Day 7: Saying goodbye to the “Master”
We woke in the morning feeling rather shell shocked with the proceedings that went down the night before. The crew were obviously very shaken and no one really talked too much. People walking around in a daze doing the duties as previously instructed by the company. Sometime near lunchtime we were asked if we had a body bag or something to put the captain in as he needed to be secured on the crate and wrapped in a bag and put in the fridge until we get to Brazil.
Shaun remembered that there was a large piece of plastic in one of the grab bags which was for emergencies to lay across the deck so that we could be spotted from the sky. They gladly accepted this and I believe the captain (or Master as he is referred to on board) is wrapped in this in the provisions fridge.
We were informed that the captain’s body would be taken into Brazil for autopsy and then transferred to Iran so that his family could bury him. Later in the day, 2nd Officer informed us there would be a get-together in the officer’s mess to pray for the captain and said that we were welcome to join the ceremony and even welcome to bring our ‘Holy Book’; a sign of how tolerant and embracing the crew were.
We were all a little unsure as to what would be involved but we were all in agreement that we wanted to attend given that he had saved our lives. We all donned our number ones i.e. long pants and the smartest shirt for the occasion. In the beginning, they played along spoken lamentation on a recorder, followed by different crew speaking good words about the captain while others said a prayer.
Although we had not known the Captain long (all of 3 days) we had seen that he was well thought of by his crew and was a very caring person. It was a surprise that emotions ran high amongst some of the Trekker crew who were unable to hold back tears during the ceremony. Quite an emotional hour. The acting captain proceeded to tell us a story about the captain’s life.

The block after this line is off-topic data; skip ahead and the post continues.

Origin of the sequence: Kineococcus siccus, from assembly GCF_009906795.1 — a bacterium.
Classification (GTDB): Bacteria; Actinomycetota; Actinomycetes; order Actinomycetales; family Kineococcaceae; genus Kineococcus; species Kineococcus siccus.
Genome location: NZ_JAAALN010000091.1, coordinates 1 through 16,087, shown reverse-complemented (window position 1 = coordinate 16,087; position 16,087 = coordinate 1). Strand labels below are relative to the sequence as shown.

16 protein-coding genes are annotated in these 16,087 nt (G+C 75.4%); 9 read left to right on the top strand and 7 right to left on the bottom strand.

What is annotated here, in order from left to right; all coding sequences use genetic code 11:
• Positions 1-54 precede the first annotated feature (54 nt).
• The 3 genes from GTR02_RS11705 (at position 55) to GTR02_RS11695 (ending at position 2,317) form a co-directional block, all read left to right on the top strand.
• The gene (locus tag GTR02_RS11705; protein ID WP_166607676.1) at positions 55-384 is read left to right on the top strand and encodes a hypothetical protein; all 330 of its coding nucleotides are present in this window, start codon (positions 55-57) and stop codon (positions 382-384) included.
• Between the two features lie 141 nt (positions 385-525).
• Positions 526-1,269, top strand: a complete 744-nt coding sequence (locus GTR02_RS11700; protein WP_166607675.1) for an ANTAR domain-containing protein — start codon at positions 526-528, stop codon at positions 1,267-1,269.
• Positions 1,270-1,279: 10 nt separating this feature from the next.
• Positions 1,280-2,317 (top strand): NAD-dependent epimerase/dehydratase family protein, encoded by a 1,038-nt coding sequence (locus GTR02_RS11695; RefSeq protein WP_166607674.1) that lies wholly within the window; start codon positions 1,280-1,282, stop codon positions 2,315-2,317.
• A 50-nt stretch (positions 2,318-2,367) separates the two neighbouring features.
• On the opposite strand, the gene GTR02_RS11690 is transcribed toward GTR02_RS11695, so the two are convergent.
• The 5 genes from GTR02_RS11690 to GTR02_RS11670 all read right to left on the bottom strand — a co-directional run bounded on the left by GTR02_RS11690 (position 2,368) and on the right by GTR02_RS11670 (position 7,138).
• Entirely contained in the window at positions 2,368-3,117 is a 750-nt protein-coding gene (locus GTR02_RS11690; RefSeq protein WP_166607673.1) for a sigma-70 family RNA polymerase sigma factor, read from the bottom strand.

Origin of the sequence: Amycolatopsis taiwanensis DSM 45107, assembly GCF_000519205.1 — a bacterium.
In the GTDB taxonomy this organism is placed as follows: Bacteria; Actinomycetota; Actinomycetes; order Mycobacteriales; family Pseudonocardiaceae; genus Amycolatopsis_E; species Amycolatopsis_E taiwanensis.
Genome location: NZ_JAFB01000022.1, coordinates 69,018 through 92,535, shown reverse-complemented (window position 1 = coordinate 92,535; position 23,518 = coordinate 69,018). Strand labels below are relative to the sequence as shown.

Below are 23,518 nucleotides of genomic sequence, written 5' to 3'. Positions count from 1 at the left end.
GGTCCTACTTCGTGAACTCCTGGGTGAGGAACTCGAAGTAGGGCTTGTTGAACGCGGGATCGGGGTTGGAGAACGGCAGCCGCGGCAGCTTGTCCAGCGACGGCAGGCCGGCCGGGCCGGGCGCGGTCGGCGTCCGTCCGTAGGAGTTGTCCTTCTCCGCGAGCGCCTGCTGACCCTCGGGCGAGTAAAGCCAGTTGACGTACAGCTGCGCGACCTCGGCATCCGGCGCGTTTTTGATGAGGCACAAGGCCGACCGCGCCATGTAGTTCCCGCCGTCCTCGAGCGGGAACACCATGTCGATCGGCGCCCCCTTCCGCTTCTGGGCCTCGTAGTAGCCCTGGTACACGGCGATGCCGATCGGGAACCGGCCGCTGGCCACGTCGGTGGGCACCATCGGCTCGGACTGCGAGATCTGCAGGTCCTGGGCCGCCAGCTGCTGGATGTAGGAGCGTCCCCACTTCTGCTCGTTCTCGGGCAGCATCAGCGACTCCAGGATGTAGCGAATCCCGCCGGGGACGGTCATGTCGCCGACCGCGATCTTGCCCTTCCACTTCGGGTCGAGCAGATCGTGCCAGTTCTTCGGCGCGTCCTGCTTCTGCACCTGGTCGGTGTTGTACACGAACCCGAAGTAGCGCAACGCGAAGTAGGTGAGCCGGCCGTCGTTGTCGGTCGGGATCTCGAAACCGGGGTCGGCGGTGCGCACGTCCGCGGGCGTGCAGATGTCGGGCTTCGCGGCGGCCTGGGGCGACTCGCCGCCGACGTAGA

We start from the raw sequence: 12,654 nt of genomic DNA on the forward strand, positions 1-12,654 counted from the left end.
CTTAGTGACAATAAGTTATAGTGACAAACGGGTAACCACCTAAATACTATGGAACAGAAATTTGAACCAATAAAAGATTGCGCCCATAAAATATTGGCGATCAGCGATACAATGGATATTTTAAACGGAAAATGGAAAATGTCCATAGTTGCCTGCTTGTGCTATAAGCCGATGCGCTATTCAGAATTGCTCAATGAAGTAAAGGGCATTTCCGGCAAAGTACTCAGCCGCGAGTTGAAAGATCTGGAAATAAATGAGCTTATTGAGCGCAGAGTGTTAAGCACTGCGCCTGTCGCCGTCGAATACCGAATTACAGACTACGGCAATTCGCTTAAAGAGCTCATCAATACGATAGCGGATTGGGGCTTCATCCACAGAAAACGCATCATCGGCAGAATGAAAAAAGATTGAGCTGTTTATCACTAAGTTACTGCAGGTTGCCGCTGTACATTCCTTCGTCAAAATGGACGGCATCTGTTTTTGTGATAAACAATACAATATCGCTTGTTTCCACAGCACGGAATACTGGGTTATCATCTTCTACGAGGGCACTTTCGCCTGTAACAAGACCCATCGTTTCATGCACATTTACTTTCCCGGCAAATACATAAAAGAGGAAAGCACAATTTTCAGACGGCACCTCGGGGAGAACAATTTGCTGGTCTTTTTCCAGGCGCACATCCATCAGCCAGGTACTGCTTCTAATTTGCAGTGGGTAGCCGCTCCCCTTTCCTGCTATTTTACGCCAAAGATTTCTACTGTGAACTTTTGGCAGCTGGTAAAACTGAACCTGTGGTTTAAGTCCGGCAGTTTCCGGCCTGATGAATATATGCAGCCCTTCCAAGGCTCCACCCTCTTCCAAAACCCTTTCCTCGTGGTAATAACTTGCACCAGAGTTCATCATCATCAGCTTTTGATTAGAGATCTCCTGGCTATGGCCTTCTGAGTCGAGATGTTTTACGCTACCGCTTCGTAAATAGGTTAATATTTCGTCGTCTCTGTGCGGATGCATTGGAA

The captain had 15 years previously been involved in a life and death situation aboard another ship. He had overseen the team of people that were to enter a hold where there were gases. He had recognised this and told the bosun not to enter the hold while he went to fetch gas masks to use for the entry, but while he was fetching them someone else ordered the men to go in and two of them died and one was permanently disabled.
As he was in charge, he needed to take full responsibility for the actions of the men that reported to him even though he had not given them the order to go in to the hold, the company had suspended him for a year and a half after the action happened. He said that he still thought about those men every day. He said that the captain had told him the night after saving us that he had slept peacefully for the first time in 15 years since the incident.
He said he raised his arms up, took a deep breath and said he is “Amir” again. Amir being his first name. The most interesting thing though was that the incident that happened previously had happened in the same area in the Atlantic where we were saved. The captain had requested to change the route to come this way and do this job rather than the one that he had been requested to do in Ukraine.
Shaun now had his answers to the question about why we were on board this ship. It was not to save the captain but to give him redemption before he died. Wesley and Richard said a few words about our feelings and thank you to the captain at the ceremony. The whole get-together only lasted about an hour, but was very draining for all of us. Not long after, we headed to bed for a well-earned sleep.
Quote of the day: “Nothing is more powerful than allowing yourself to be truly affected by things.” ~ Zooey DeschanelDONATE